by MAARTEN VAN DER HEIJDEN, Policy Associate, ReAct – Action on Antibiotic Resistance

Last week, the Second Consultation of Member States and Partners on the Global Development and Stewardship Framework to Combat Antimicrobial Resistance (AMR) took place. Like the last meeting in November 2017, non-state actors were invited to participate in the first of the meeting, while discussions between Member States on the second day was held behind closed doors. ReAct – Action on Antibiotic Resistance represented Health Action International (HAI) at the meeting.

Since the last meeting, two main changes had been made to the consultation document. First, the tripartite of World Health Organization (WHO), Food and Agricultural Organization (FAO), and the World Organization for Animal Health (OIE) had become a quadripartite with the addition of United Nations (UN) Environment—and the inclusion of Chapter 5 on the environment. Second, a separate chapter was written with concrete propositions for a treaty on AMR (Chapter 2). This became one of the main topics discussed during the meeting.

ReAct intervened on Chapters 1 and 2, Chapters 3, 4 and 5, and on Annexes I and II.


This process began in the UN Political Declaration on AMR in 2016, which called upon “the WHO, together with the FAO and the OIE, to finalise a global development and stewardship framework, as requested by the World Health Assembly in its resolution 68.7.” The AMR Secretariat at WHO is working hard to prevent overlap with the work of the Inter-Agency Coordination Group (IACG) on AMR, set up by the UN General Assembly (UNGA) . The IACG is not Member State-led, but a group comprised of representatives of some UN agencies, international organisations, and individual experts also working on these issues towards the 73rd UNGA in 2019.

In both processes, the WHO AMR Secretariat, Member States (including Ethiopia and Ghana)—along with ReAct and HAI—noted that input from lower- and middle-income countries (LMICs) had, so far, been minimal. Low response levels could lead to an agreement that is not carried out by all States. HAI and ReAct noted that “the world’s collective response to antibiotic resistance will only be as strong as the weakest healthcare delivery and food production system will allow.”


Adequate and sustainable financing from the international community is essential for effective global governance, but is lacking. Only the Fleming Fund currently exists to fund implementation of National Action Plans. Representatives from Tanzania noted that even very basic AMR surveillance is not in taking place due to a lack of funding. They stated, “there is an assumption that we are all at the same level of surveillance. If that element is not taken care of, we have a challenge in adopting antimicrobial stewardship.”


As ReAct and HAI, we were glad to see that principles of the UN Political Declaration on AMR from 2016 are at the core of this framework—namely that research and development (R&D) should be “needs driven, evidence-based and guided by the principles of affordability, effectiveness and efficiency and equity” and “delinking the cost of investment in R&D from the price and volume of sales.”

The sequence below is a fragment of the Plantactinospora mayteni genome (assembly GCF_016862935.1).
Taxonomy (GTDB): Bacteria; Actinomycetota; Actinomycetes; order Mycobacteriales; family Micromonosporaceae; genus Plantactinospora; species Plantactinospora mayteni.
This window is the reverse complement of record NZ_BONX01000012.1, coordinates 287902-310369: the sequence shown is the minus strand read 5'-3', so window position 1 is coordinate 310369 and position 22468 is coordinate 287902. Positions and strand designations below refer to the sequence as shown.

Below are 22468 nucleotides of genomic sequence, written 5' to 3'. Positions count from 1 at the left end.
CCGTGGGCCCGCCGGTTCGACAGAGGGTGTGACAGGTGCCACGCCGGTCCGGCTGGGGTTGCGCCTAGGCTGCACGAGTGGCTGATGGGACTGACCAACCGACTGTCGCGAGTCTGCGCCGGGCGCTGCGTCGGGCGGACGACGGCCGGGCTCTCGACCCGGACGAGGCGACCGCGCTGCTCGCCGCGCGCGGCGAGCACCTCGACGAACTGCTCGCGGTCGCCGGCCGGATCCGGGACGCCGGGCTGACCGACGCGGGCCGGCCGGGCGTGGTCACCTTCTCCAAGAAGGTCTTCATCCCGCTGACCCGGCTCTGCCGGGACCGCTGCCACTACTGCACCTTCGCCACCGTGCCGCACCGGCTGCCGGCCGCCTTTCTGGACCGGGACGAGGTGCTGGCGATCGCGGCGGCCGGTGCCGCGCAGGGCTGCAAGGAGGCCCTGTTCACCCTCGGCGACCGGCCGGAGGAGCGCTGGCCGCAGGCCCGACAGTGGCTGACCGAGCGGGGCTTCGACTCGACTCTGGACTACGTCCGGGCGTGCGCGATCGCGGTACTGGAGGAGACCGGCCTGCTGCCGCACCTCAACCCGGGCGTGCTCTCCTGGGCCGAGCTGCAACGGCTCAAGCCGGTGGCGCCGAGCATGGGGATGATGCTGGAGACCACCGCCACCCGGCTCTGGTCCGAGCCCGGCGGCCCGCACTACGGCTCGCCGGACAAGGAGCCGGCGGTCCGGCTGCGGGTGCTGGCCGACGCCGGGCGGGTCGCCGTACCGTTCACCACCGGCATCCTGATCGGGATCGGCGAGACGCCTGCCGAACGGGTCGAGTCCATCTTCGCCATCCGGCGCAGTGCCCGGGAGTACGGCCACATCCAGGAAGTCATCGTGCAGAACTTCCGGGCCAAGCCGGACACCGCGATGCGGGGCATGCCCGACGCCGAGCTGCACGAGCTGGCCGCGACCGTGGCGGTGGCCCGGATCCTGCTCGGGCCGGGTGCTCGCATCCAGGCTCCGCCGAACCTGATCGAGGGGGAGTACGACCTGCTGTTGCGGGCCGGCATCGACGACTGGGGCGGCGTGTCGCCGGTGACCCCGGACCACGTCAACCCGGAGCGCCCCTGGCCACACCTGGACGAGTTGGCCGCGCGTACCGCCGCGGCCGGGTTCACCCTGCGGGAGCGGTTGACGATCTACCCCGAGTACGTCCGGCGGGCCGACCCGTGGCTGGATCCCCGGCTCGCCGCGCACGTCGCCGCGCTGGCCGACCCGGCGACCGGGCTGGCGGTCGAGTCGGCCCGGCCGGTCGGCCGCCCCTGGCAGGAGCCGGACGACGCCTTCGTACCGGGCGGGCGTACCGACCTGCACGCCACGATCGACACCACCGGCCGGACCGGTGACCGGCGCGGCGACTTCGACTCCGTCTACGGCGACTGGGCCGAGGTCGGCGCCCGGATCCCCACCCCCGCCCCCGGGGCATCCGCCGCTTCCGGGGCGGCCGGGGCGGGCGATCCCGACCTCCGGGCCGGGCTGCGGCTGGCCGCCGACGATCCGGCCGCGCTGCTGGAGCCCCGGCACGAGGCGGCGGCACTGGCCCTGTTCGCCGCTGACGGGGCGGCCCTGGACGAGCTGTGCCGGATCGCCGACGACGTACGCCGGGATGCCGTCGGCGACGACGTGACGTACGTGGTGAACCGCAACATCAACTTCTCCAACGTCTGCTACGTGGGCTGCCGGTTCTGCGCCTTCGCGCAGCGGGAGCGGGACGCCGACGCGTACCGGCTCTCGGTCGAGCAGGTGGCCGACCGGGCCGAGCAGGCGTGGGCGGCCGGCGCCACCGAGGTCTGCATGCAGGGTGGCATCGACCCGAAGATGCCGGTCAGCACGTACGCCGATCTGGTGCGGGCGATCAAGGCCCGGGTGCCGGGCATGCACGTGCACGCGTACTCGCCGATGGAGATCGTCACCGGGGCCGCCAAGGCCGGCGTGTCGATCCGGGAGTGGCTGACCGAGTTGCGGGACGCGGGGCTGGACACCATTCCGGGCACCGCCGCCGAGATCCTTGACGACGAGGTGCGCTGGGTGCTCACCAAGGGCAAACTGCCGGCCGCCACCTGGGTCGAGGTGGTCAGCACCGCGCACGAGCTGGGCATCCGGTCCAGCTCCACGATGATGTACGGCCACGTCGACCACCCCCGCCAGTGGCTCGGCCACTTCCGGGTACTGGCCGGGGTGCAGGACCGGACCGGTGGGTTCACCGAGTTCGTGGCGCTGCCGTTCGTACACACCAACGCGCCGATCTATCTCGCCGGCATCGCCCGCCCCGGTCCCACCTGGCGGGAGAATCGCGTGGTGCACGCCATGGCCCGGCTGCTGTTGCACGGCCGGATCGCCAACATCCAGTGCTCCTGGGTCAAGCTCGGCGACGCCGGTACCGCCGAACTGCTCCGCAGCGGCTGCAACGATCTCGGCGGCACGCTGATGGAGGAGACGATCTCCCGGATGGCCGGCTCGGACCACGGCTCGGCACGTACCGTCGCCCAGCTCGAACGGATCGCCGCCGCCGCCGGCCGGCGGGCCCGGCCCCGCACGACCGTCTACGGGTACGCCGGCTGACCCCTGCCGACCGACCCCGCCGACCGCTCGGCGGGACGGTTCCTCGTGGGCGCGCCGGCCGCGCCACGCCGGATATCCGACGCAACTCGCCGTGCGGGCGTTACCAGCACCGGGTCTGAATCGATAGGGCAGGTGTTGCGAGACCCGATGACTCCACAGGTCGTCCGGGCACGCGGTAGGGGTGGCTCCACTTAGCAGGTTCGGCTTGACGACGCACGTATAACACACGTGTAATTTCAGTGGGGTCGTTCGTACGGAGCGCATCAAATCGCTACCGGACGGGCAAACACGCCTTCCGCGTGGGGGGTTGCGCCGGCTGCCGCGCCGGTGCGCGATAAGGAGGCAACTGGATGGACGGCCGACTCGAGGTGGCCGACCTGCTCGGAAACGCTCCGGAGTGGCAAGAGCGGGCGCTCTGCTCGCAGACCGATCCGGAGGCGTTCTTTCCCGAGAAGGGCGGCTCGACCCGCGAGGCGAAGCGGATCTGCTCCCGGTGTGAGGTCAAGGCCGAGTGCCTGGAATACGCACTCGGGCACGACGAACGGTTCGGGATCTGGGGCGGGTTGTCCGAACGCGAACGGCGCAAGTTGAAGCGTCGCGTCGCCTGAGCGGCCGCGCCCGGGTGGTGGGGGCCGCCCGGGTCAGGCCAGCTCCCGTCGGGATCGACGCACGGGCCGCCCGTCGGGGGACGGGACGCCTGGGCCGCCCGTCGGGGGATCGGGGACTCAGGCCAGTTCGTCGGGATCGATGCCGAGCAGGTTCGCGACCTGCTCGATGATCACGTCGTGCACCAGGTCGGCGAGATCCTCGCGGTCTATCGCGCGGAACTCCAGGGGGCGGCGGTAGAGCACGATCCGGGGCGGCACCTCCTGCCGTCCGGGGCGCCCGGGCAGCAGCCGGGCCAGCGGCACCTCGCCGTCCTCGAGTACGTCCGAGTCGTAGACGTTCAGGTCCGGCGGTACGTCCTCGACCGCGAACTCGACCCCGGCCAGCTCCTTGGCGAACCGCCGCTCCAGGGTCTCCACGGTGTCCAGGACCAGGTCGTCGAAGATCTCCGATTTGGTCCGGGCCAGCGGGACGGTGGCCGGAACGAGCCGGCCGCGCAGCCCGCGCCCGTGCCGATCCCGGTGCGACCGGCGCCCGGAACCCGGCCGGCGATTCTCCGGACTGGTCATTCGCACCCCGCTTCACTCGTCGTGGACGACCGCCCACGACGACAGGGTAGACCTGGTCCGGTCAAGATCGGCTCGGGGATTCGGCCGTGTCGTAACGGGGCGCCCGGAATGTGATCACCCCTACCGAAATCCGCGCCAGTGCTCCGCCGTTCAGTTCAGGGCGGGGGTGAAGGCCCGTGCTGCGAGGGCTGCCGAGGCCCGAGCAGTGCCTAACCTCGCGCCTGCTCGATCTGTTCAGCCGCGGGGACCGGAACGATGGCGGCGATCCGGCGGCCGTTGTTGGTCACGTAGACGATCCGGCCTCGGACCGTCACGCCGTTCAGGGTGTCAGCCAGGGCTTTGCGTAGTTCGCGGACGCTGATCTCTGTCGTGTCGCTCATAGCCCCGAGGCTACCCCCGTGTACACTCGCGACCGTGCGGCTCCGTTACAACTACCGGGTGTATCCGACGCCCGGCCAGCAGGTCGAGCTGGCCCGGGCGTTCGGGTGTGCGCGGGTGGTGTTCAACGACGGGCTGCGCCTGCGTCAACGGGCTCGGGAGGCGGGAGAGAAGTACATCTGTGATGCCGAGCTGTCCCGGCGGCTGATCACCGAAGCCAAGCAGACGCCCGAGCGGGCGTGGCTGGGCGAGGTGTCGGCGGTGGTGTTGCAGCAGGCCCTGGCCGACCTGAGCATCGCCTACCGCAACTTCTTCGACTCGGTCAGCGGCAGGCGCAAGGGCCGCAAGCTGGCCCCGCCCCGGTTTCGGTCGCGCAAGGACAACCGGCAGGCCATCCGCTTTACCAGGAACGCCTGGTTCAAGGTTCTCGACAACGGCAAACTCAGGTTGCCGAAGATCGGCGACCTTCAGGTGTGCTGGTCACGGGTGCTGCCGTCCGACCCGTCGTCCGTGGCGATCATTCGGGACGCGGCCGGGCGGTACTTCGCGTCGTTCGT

Member States were not moving towards agreement on a global framework on R&D, and the topic was somewhat avoided during the first day of discussions.

The current draft of the framework acknowledges the need for applied and interventional research. This balances the discussion on the need for R&D on health technologies. However, there is room for further emphasis on the need to include research on innovation of practice across healthcare delivery and food production sectors, as well as the environment. Member States were not moving towards agreement on a global framework on R&D, and the topic was somewhat avoided during the first day of discussions.


The inclusion of UN Environment was applauded, but Member States agreed that UN Environment still needs to be fully and formally included on an equal basis, and the environmental component still needs more work. WHO Director General, Dr Tedros, argued that we need to move from a Tripartite+ to a quadripartite. UN Environment, that only just entered the field of AMR, is currently working on a report to further develop its work in this field.


Much of the discussion at and around the meeting was on the need for a treaty. Dr Peter Beyer, Team Lead for Intellectual Property and Public Health at WHO, presented the various options possible through the mechanisms within the Tripartite+ organisations, as well as the pros and cons of binding and non-binding options. Member States expressed varied opinions, often agreeing on a quicker non-binding option, and a binding option for the long term.

While discussions were mostly on the work towards a treaty and its form, the substance of such a treaty was little discussed. Also, the financing mechanisms needed to implement the global framework were left open. HAI and ReAct hope and believe that it is important these discussions are held in plenary soon to push discussions forward to a truly global agreement and action.